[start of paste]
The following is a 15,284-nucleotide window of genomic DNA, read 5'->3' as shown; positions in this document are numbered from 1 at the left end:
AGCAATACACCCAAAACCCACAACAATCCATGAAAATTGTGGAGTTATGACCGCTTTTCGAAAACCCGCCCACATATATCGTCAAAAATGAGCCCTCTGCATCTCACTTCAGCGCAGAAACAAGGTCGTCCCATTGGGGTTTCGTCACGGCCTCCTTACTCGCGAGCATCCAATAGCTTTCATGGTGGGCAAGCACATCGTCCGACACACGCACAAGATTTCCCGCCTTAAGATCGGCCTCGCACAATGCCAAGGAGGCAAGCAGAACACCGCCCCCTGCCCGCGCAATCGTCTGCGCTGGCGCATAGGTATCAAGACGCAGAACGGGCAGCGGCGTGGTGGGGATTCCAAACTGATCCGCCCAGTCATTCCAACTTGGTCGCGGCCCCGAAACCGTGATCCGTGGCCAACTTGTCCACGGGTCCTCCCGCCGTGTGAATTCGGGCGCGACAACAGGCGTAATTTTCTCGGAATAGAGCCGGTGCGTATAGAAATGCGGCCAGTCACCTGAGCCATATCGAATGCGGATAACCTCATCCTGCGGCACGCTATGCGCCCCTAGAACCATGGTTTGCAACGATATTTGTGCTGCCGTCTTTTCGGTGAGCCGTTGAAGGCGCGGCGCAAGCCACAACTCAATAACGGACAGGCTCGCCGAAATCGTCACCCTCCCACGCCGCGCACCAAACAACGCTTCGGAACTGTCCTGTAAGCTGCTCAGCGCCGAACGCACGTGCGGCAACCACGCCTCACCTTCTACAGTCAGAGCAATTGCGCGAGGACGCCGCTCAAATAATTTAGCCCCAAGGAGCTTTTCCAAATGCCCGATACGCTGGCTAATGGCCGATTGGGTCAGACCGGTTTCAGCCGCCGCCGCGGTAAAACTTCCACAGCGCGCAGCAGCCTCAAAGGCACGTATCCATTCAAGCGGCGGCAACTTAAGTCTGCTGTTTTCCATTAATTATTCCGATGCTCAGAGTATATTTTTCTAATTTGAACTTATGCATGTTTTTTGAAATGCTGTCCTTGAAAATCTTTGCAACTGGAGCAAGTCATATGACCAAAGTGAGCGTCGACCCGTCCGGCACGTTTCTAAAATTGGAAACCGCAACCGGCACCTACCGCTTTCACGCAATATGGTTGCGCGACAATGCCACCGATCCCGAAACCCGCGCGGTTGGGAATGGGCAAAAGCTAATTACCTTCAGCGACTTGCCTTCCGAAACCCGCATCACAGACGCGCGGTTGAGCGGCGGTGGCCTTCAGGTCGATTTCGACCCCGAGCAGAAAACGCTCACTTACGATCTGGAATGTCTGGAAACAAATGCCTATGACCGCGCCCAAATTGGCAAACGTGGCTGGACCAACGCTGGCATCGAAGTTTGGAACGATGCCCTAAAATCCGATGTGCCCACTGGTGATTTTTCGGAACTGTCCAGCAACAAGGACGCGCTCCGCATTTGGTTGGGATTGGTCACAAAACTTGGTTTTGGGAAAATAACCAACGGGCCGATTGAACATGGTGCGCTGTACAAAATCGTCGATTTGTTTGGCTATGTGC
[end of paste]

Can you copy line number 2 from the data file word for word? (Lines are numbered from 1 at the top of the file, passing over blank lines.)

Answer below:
AGCAATACACCCAAAACCCACAACAATCCATGAAAATTGTGGAGTTATGACCGCTTTTCGAAAACCCGCCCACATATATCGTCAAAAATGAGCCCTCTGCATCTCACTTCAGCGCAGAAACAAGGTCGTCCCATTGGGGTTTCGTCACGGCCTCCTTACTCGCGAGCATCCAATAGCTTTCATGGTGGGCAAGCACATCGTCCGACACACGCACAAGATTTCCCGCCTTAAGATCGGCCTCGCACAATGCCAAGGAGGCAAGCAGAACACCGCCCCCTGCCCGCGCAATCGTCTGCGCTGGCGCATAGGTATCAAGACGCAGAACGGGCAGCGGCGTGGTGGGGATTCCAAACTGATCCGCCCAGTCATTCCAACTTGGTCGCGGCCCCGAAACCGTGATCCGTGGCCAACTTGTCCACGGGTCCTCCCGCCGTGTGAATTCGGGCGCGACAACAGGCGTAATTTTCTCGGAATAGAGCCGGTGCGTATAGAAATGCGGCCAGTCACCTGAGCCATATCGAATGCGGATAACCTCATCCTGCGGCACGCTATGCGCCCCTAGAACCATGGTTTGCAACGATATTTGTGCTGCCGTCTTTTCGGTGAGCCGTTGAAGGCGCGGCGCAAGCCACAACTCAATAACGGACAGGCTCGCCGAAATCGTCACCCTCCCACGCCGCGCACCAAACAACGCTTCGGAACTGTCCTGTAAGCTGCTCAGCGCCGAACGCACGTGCGGCAACCACGCCTCACCTTCTACAGTCAGAGCAATTGCGCGAGGACGCCGCTCAAATAATTTAGCCCCAAGGAGCTTTTCCAAATGCCCGATACGCTGGCTAATGGCCGATTGGGTCAGACCGGTTTCAGCCGCCGCCGCGGTAAAACTTCCACAGCGCGCAGCAGCCTCAAAGGCACGTATCCATTCAAGCGGCGGCAACTTAAGTCTGCTGTTTTCCATTAATTATTCCGATGCTCAGAGTATATTTTTCTAATTTGAACTTATGCATGTTTTTTGAAATGCTGTCCTTGAAAATCTTTGCAACTGGAGCAAGTCATATGACCAAAGTGAGCGTCGACCCGTCCGGCACGTTTCTAAAATTGGAAACCGCAACCGGCACCTACCGCTTTCACGCAATATGGTTGCGCGACAATGCCACCGATCCCGAAACCCGCGCGGTTGGGAATGGGCAAAAGCTAATTACCTTCAGCGACTTGCCTTCCGAAACCCGCATCACAGACGCGCGGTTGAGCGGCGGTGGCCTTCAGGTCGATTTCGACCCCGAGCAGAAAACGCTCACTTACGATCTGGAATGTCTGGAAACAAATGCCTATGACCGCGCCCAAATTGGCAAACGTGGCTGGACCAACGCTGGCATCGAAGTTTGGAACGATGCCCTAAAATCCGATGTGCCCACTGGTGATTTTTCGGAACTGTCCAGCAACAAGGACGCGCTCCGCATTTGGTTGGGATTGGTCACAAAACTTGGTTTTGGGAAAATAACCAACGGGCCGATTGAACATGGTGCGCTGTACAAAATCGTCGATTTGTTTGGCTATGTGC